Migrant workers are those who travel around to different ranches looking for work. Many migrant workers have dreams of someday settling down and owning land of their own once they save up enough money. However, these dreams are rarely fulfilled. These issues are present in the novel Of Mice and Men by John Steinbeck, the short story “The Circuit” by Francisco Jimenez, and the poem “Hay for the Horses” by Gary Snyder. In Of Mice and Men, the protagonists George and Lennie, two migrant workers in California, have such a dream. They dream of having their own land, with “a little house and a couple of acres an’a cow and some pigs” (14). However, this dream is hindered by the actions of Lennie, who repeatedly gets into trouble on the ranches where George and Lennie find work. To foreshadow in the beginning of the book that Lennie will do something wrong at their next home, Steinbeck uses the image of the heron eating the water snake as symbolism. George, Lennie, and Candy are also discouraged by the other men on the ranch, who tell them they’re “just kidding [themselves). [They’ll] talk about it a hell of a lot, but [they] won’t get no land” (75).
Thus, their dreams are hindered by their employment as farm hands. In the poem “Hay for the Horses” the protagonist is in the same sort of situation as George and Lennie. He is coming in from a long drive to bring hay to the barn where he works, and is tired. The author uses sight and sound imagery to describe the barn, with its “splintery redwood rafters” (9) and “flecks of alfalfa /whirling through the shinglecracks of light” (10-11). The protagonist says he “sure would hate to [buck hay] all his life/ and…that’s just what [he’s] gone and done”” (20). Like George and Lennie, this man was somehow unable to fulfill his dreams of leaving the ranching business to live a better life. In the short story “The Circuit” by Francisco Jimenez, the protagonist Panchito and his family work on ranches, moving frequently to follow the work. Every year, when the strawberry-picking season is over, his family moves to Fresno to find work there. Panchito dreads the move, and “the thought of having to move to Fresno… brought tears to [his] eyes” (5).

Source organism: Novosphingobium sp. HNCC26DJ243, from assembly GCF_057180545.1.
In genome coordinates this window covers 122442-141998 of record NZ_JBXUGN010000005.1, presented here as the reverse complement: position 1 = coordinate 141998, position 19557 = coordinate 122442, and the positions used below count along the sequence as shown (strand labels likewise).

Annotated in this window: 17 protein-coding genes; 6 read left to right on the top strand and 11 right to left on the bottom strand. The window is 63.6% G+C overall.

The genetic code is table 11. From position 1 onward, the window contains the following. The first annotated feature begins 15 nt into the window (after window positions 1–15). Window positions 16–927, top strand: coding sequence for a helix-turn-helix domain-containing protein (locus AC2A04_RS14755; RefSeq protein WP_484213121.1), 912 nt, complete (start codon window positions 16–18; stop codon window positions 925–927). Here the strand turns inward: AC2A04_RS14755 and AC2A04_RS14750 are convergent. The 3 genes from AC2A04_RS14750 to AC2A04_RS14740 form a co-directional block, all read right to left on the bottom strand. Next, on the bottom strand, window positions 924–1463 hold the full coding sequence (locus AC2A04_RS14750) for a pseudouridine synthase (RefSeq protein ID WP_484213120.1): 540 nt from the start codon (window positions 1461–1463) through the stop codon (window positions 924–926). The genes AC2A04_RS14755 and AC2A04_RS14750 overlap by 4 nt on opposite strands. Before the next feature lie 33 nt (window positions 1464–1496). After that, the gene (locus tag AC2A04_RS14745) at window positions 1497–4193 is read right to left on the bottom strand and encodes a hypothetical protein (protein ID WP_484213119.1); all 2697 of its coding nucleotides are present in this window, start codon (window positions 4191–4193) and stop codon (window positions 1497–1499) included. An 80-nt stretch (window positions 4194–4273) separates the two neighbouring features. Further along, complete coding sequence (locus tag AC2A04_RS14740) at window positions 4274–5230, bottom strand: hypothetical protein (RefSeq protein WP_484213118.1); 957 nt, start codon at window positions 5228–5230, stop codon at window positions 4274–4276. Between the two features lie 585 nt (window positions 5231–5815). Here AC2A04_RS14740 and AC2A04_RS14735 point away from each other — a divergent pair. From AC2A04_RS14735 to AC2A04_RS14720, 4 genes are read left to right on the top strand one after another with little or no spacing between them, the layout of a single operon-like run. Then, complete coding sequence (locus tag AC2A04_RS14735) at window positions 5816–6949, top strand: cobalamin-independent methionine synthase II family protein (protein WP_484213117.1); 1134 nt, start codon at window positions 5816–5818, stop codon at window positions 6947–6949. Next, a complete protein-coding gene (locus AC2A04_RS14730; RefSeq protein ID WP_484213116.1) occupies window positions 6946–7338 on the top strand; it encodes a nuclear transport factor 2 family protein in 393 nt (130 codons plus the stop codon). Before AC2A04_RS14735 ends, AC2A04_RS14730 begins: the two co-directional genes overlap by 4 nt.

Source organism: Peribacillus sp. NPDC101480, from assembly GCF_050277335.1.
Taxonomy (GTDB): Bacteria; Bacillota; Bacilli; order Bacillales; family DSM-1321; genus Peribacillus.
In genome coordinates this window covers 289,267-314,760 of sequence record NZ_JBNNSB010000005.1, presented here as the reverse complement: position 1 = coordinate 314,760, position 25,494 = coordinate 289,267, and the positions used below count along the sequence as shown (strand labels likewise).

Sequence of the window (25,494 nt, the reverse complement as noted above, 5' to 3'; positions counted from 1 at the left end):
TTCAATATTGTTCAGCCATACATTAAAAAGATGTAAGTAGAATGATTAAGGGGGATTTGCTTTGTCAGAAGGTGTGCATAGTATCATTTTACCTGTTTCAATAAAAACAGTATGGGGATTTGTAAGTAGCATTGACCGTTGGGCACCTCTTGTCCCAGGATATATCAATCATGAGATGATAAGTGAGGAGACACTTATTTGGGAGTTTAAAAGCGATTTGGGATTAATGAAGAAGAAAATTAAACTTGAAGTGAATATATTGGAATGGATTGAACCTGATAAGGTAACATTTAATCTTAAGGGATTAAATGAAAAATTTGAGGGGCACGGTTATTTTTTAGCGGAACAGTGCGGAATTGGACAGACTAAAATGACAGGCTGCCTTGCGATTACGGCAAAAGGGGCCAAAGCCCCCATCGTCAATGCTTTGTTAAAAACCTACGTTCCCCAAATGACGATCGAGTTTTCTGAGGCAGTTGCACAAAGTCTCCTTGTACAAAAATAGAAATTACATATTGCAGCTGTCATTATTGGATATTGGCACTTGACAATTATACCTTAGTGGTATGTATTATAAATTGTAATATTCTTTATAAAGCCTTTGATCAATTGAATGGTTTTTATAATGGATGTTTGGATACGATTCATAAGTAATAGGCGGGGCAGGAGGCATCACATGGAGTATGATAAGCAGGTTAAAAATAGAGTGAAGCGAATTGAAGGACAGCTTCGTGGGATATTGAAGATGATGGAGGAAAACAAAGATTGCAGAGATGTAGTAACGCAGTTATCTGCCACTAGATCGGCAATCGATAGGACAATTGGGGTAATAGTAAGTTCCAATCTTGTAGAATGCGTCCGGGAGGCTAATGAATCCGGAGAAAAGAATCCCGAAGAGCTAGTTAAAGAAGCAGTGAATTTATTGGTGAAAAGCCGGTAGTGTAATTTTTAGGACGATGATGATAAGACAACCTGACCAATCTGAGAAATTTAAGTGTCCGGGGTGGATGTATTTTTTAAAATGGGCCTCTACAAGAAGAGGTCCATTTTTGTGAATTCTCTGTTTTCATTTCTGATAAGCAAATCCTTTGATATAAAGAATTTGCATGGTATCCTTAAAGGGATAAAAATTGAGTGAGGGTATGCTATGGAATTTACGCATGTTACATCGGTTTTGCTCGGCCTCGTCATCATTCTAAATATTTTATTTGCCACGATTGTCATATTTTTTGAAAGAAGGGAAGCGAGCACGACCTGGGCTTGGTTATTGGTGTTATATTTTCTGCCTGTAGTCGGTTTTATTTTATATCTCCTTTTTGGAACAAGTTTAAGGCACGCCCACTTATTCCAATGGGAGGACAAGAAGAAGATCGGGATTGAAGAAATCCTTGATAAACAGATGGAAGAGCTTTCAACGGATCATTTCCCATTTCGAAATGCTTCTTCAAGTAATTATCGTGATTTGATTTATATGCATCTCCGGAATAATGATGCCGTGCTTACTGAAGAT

After a few months in Fresno, he is able to stop working and go to school. On his first day, his teacher asks Panchito if he would like to learn to play the d Panchito eagerly agrees. He rushes home to tell his parents the good news, but when he gets there, he sees “everything that we owned neatly packed in cardboard boxes” (35), ready to move again. Francisco Jimenez strengthens this theme by using imagery to show how much Panchito despises his job. He describes the buzzing insects, the wet sweat, and the hot, dry dust” (21) that make picking grapes so unbearable. Also like George and Lennie, Panchito and his siblings never get the chance to stay in one place and get an education in order to make a better life for themselves due to their family being one of migrant workers. Panchito, George, Lennie, and the protagonist of “Hay for the Horses” are just a few examples of those whose dreams are cast aside by the duties of migrant farm working. Although they all have dreams of having a better future, those dreams are often in vain.